It’s been only two years since the Thunderbird made its much-publicised comeback, but Ford has decided to axe the retro car after 2005. Will other retro cars go the same route?

It’s been only two years since the Thunderbird made its much-publicised comeback, but Ford has decided to axe the retro car after 2005. Will other retro cars go the same route?

The Thunderbird, the star of the latest Bond film is perhaps the ultimate high-end example of a retro car in existence today. Ford also recently unveiled production versions of its GT sports car - a modern interpretation of the Le Mans-winning GT 40, but it won’t be mass produced like the T-Bird.

Ford Division president Steve Lyons said in an interview with the paper that the company plans to stop building the retro-styled Thunderbird convertible after a four-year run.

"We have always planned to build it for four model years, and that's what we are going to do," Lyons told the . "It would be wrong to keep building it and erode its value. It's a collectors' vehicle."

Demand for the Thunderbird was red hot when it was launched in 2001 but has declined significantly. In some cases, the cars are languishing on dealers' lots for months before they are bought.

The report that dealers could originally ask R75 000 over the list price when the Thunderbird arrived in 2001 but demand soon faded and Ford never reached the planned 25 000 sales a year. Last year, Ford sold 19 085 in the United States and, to the end of March, had sold 4 065, down 21 per cent from a year ago.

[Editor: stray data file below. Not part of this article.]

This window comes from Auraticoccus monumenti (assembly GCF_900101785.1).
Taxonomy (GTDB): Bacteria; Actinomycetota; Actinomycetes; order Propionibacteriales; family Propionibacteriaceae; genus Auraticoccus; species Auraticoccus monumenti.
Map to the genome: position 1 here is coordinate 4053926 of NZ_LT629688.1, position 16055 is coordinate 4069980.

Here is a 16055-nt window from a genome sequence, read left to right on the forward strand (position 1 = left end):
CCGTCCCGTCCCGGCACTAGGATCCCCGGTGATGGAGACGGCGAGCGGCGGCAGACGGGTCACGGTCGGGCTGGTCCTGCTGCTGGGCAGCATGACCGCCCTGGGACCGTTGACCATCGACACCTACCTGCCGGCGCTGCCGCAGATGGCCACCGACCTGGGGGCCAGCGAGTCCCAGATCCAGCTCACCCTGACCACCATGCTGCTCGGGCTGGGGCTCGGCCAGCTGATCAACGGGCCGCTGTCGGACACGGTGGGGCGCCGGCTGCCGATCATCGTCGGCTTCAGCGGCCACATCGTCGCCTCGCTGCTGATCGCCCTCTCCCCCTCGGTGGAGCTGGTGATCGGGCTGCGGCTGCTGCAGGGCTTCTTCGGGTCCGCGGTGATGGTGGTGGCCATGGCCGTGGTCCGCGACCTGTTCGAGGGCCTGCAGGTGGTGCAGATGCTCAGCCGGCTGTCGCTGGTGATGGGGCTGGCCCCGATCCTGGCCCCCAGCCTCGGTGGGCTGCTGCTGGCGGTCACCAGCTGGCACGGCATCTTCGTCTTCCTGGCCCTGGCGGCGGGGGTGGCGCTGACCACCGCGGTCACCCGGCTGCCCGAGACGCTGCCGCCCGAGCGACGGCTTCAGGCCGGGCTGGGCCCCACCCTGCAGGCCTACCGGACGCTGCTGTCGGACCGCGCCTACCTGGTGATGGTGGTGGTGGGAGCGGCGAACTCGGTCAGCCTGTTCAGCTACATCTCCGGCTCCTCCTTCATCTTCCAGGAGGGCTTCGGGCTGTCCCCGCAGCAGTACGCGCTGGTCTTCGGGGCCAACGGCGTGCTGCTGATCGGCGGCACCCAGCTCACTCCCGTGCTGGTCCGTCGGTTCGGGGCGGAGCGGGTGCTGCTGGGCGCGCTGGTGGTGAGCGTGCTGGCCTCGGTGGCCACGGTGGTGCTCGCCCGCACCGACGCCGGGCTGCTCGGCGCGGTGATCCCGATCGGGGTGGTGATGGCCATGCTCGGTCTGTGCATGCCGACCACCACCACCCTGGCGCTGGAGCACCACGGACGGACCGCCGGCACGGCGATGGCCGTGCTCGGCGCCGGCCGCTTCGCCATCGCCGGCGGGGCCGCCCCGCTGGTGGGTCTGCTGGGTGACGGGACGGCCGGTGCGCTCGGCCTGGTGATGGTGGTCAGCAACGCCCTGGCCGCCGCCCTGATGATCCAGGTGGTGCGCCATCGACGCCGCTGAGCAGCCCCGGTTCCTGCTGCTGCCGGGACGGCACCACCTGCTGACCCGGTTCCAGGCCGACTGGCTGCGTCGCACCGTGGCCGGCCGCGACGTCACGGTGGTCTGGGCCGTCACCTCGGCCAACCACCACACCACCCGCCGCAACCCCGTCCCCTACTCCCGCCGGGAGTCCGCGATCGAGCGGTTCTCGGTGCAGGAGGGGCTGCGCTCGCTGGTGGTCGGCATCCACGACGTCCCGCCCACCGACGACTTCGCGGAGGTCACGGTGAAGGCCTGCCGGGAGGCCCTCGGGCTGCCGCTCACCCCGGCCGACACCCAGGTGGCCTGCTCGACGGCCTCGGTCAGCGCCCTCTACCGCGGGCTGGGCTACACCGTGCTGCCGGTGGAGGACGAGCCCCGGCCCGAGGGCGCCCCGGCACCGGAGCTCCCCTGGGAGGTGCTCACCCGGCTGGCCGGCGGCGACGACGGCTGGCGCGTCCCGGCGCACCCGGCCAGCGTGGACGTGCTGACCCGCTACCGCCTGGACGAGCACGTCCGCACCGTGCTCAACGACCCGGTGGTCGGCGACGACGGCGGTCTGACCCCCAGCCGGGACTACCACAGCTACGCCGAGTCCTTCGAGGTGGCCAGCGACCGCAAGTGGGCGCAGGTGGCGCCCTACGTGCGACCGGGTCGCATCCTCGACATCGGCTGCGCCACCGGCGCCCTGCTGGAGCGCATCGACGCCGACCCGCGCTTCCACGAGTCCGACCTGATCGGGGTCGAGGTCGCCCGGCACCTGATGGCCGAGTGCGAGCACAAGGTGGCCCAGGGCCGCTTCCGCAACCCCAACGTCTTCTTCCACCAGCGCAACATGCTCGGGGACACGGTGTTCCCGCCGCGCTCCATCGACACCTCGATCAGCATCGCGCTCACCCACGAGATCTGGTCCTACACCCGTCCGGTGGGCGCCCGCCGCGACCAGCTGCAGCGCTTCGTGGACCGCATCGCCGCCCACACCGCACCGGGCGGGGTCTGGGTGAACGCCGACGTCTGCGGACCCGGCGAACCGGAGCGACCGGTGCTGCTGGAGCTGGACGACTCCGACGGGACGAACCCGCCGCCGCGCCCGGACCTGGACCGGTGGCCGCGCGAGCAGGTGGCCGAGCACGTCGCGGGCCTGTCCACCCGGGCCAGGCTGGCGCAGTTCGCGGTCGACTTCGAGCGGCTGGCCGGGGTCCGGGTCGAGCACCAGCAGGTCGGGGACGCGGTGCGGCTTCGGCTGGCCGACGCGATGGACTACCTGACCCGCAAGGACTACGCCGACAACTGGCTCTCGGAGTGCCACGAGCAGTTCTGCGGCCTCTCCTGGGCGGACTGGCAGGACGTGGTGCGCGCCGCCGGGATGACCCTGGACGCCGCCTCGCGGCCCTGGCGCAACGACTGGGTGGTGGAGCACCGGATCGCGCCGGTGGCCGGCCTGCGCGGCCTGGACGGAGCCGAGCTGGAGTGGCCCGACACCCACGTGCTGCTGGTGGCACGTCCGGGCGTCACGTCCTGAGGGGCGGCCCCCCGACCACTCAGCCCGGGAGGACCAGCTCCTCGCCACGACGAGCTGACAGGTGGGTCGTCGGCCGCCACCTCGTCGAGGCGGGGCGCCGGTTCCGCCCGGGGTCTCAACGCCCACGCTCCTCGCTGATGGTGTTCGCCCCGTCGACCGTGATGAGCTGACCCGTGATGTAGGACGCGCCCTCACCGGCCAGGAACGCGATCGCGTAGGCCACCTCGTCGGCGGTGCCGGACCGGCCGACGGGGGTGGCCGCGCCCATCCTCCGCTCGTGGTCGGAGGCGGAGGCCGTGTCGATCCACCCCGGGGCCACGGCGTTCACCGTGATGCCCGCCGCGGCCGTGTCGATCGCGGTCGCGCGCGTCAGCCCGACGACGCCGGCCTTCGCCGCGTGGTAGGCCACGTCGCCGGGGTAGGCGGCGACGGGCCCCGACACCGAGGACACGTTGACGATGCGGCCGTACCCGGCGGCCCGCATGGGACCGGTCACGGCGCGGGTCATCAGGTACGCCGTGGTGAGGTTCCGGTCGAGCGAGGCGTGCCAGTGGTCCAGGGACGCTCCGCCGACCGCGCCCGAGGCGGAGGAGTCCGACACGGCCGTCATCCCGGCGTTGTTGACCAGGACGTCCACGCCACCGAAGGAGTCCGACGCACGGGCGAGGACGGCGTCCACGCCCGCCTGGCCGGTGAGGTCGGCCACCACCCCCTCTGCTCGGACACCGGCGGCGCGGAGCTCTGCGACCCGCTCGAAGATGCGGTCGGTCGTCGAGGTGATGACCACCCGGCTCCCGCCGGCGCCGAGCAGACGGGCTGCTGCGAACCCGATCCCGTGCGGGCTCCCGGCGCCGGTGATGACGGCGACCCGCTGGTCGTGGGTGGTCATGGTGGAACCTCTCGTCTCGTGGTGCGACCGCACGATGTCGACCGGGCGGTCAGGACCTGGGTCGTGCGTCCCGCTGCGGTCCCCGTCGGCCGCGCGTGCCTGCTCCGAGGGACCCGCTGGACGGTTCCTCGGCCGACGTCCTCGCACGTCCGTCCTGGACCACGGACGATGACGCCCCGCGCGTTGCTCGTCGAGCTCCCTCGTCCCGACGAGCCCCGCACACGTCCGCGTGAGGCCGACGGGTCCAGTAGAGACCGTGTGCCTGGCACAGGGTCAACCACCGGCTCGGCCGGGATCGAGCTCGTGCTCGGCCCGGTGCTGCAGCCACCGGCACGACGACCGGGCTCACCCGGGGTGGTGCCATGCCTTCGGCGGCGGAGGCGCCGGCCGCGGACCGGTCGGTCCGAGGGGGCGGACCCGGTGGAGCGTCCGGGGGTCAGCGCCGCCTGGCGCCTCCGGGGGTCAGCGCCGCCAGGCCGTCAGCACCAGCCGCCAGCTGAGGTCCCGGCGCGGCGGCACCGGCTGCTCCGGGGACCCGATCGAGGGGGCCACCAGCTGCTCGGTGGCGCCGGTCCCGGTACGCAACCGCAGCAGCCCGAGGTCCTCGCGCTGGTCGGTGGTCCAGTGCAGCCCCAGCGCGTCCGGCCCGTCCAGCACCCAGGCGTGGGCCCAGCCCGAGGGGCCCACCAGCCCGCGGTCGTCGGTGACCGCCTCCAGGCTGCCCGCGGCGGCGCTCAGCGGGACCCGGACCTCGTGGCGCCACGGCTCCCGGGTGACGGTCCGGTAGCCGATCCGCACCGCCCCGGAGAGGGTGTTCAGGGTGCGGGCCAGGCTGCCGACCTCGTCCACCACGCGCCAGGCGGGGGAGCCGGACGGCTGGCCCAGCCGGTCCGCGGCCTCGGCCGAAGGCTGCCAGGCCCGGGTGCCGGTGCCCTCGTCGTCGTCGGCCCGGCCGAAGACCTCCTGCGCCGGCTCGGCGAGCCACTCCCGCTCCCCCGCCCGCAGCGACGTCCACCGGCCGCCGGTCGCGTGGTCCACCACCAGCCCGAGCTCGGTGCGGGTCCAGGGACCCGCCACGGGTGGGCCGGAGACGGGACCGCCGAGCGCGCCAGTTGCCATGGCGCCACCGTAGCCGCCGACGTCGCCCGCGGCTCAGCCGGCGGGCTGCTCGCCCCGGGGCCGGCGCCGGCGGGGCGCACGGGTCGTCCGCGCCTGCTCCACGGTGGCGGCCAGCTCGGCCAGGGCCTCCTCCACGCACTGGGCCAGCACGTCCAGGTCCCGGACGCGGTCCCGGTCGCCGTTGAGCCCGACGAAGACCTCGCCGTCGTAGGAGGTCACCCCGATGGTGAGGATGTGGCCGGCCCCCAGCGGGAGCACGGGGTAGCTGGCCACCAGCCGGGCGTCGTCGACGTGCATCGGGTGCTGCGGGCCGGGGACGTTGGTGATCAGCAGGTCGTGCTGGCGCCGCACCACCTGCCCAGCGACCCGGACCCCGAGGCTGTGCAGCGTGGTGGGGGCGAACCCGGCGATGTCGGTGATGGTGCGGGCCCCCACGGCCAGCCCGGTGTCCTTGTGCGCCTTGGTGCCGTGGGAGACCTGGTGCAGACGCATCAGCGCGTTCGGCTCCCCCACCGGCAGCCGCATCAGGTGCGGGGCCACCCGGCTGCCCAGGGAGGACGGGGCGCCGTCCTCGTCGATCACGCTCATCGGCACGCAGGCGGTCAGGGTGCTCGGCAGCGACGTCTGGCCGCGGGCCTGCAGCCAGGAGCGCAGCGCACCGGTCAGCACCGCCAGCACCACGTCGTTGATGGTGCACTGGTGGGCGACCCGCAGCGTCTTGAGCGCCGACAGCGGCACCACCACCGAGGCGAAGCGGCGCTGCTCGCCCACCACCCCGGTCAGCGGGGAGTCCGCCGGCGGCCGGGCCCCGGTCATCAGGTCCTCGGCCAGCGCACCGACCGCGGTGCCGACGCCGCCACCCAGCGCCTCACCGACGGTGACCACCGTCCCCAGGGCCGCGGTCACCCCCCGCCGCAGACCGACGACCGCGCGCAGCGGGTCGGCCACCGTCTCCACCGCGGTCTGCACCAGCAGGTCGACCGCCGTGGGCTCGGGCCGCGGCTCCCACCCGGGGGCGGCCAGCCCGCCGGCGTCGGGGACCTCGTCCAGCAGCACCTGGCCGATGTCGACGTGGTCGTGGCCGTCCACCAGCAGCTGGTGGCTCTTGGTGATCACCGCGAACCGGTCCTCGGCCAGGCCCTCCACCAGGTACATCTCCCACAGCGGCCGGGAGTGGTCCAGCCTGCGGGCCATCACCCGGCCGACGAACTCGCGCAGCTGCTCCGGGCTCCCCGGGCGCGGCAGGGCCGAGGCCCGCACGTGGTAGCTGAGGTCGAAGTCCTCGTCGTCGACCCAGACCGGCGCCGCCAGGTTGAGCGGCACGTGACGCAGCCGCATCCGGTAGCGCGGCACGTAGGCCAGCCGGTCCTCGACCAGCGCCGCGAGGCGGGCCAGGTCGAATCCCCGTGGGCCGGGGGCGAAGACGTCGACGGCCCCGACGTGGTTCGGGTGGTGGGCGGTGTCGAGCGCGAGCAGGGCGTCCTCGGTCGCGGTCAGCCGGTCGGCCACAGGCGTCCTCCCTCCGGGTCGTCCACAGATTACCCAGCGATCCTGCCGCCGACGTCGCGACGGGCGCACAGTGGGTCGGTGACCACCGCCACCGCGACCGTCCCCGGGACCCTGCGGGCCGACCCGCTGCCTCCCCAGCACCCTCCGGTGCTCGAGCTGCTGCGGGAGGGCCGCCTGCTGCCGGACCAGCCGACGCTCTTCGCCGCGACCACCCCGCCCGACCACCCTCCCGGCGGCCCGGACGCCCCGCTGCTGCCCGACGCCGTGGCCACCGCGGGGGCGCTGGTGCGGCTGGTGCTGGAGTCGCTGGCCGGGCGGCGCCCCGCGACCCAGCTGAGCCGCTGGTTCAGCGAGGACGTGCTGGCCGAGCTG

"The demand is non-existent right now," an American dealer principal was quoted as saying. "It's such a small niche that it seems like everyone who wanted one got one."

Is there any danger that other retro cars such as Chrysler’s PT Cruiser, BMW’s Mini and Volkswagen’s New Beetle could be discontinued if demand dropped sufficiently? Has the time for retro mania passed and are these cars quickly going out of fashion?

The said Ford tried to stimulate sales through special edition versions, including a coral-coloured James Bond edition like the one featured in .

According to the report, the decline in sales can be traced partly to a momentum-sapping production delay last year when Ford engineers were late in delivering an upgraded V8 engine for the 2003 model Thunderbird and Lincoln LS saloons. Because of the delay, Ford continued to build the 2002 model Thunderbird until the end of November of last year rather than starting to build 2003 versions in August or September as is usual.

The result was a glut of 2002 models on dealer lots, with many still unsold. According to JD Power and Associates, dealers take an average of five months to sell the 2002 Thunderbirds, even though the company is discounting them, the said.

"We made a mistake," Lyons told the newspaper. "If I could do it again, I would have just stopped building the Thunderbird for a month or two. We had people coming to dealerships saying why do I want a year-old Thunderbird."

Despite the sales drop, Ford still contends the Thunderbird has been a success, the noted.

Original article from Car